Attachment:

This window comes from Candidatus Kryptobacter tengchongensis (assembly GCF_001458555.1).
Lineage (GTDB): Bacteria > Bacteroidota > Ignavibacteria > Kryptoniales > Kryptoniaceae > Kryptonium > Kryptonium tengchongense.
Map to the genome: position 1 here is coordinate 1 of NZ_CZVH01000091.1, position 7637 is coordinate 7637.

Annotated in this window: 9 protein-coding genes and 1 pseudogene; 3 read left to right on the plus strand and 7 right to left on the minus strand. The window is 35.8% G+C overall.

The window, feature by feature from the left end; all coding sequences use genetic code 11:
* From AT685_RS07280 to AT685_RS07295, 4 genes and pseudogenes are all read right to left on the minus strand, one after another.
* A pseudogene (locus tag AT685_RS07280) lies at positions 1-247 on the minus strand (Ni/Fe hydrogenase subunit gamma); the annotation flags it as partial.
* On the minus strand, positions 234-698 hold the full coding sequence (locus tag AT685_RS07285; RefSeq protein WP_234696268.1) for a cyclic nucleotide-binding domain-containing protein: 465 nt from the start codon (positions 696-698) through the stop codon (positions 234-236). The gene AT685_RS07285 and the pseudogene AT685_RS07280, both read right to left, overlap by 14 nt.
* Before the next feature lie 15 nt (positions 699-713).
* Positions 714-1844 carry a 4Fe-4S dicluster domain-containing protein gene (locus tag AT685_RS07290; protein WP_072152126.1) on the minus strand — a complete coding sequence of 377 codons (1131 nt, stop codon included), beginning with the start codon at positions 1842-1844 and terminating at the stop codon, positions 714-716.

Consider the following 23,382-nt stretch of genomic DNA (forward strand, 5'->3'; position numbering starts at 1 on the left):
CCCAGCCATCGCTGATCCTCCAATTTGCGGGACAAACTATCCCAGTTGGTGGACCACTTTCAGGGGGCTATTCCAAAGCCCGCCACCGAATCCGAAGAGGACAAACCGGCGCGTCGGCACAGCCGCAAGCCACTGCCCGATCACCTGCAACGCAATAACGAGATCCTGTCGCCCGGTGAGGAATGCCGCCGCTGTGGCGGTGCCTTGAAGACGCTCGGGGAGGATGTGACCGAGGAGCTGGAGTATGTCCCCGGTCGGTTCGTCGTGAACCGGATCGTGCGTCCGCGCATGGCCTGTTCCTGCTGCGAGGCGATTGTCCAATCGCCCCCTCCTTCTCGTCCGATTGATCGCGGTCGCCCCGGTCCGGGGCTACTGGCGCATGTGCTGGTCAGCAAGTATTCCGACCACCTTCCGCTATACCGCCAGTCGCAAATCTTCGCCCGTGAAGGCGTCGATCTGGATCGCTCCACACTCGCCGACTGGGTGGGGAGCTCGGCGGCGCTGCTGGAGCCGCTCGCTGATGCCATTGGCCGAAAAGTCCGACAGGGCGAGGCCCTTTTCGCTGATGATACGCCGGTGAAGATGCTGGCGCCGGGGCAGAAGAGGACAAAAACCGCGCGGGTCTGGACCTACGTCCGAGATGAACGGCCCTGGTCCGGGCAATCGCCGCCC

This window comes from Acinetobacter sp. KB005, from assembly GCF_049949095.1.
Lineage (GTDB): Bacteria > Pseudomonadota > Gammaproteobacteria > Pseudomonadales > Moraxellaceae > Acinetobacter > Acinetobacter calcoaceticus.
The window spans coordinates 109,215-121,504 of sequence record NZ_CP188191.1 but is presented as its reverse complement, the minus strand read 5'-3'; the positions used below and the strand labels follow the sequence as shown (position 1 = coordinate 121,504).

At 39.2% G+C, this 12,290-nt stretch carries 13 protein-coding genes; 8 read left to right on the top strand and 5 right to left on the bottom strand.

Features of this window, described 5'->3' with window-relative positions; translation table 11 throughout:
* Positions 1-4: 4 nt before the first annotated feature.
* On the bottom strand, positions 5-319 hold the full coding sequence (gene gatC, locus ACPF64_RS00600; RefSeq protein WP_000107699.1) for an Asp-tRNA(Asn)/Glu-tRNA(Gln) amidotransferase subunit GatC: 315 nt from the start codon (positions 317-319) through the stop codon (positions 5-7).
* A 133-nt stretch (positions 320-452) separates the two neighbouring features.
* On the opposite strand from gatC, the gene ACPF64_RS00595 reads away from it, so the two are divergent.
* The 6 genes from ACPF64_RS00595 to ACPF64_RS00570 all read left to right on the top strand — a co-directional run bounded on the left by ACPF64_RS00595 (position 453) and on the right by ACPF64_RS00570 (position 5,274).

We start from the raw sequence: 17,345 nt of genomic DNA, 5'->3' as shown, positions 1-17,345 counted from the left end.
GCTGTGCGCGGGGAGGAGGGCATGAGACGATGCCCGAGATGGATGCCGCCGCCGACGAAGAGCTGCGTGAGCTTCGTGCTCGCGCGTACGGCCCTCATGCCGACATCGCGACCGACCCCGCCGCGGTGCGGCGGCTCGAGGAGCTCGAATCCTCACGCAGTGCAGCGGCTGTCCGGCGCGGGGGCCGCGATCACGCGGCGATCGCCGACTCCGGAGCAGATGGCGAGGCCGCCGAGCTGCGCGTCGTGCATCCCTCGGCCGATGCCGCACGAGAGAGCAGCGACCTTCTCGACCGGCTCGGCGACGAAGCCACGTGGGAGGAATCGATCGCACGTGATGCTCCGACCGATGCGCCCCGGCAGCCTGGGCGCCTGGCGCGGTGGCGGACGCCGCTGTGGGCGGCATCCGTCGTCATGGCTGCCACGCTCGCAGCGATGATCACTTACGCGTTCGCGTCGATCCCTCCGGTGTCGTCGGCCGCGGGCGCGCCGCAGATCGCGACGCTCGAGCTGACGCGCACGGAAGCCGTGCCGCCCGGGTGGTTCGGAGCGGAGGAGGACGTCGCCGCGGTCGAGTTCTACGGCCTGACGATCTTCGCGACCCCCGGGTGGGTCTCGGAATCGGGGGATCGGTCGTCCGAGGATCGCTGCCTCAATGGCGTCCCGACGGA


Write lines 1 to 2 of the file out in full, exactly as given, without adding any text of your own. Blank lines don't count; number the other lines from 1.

This window comes from Candidatus Kryptobacter tengchongensis (assembly GCF_001458555.1).
Lineage (GTDB): Bacteria > Bacteroidota > Ignavibacteria > Kryptoniales > Kryptoniaceae > Kryptonium > Kryptonium tengchongense.